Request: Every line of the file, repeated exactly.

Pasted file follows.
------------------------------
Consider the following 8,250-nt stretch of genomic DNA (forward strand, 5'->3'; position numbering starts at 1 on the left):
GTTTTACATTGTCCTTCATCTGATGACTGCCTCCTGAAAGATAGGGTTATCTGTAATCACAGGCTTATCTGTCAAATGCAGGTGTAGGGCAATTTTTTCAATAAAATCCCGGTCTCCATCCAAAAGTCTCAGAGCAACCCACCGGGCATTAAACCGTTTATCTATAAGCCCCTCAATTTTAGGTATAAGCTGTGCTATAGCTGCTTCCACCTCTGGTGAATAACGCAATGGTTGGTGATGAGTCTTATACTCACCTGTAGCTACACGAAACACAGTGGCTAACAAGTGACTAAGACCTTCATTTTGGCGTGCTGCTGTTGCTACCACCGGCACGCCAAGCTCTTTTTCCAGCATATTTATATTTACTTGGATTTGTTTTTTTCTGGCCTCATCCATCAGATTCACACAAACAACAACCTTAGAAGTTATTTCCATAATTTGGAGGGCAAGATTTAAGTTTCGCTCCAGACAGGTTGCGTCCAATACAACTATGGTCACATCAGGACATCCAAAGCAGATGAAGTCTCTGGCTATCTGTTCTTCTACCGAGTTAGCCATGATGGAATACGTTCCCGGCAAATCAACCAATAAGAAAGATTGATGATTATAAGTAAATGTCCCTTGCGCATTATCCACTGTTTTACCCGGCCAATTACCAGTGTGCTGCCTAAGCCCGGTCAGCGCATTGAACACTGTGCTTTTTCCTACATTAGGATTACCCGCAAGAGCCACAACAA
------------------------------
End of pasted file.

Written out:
Consider the following 8,250-nt stretch of genomic DNA (forward strand, 5'->3'; position numbering starts at 1 on the left):
GTTTTACATTGTCCTTCATCTGATGACTGCCTCCTGAAAGATAGGGTTATCTGTAATCACAGGCTTATCTGTCAAATGCAGGTGTAGGGCAATTTTTTCAATAAAATCCCGGTCTCCATCCAAAAGTCTCAGAGCAACCCACCGGGCATTAAACCGTTTATCTATAAGCCCCTCAATTTTAGGTATAAGCTGTGCTATAGCTGCTTCCACCTCTGGTGAATAACGCAATGGTTGGTGATGAGTCTTATACTCACCTGTAGCTACACGAAACACAGTGGCTAACAAGTGACTAAGACCTTCATTTTGGCGTGCTGCTGTTGCTACCACCGGCACGCCAAGCTCTTTTTCCAGCATATTTATATTTACTTGGATTTGTTTTTTTCTGGCCTCATCCATCAGATTCACACAAACAACAACCTTAGAAGTTATTTCCATAATTTGGAGGGCAAGATTTAAGTTTCGCTCCAGACAGGTTGCGTCCAATACAACTATGGTCACATCAGGACATCCAAAGCAGATGAAGTCTCTGGCTATCTGTTCTTCTACCGAGTTAGCCATGATGGAATACGTTCCCGGCAAATCAACCAATAAGAAAGATTGATGATTATAAGTAAATGTCCCTTGCGCATTATCCACTGTTTTACCCGGCCAATTACCAGTGTGCTGCCTAAGCCCGGTCAGCGCATTGAACACTGTGCTTTTTCCTACATTAGGATTACCCGCAAGAGCCACAACAA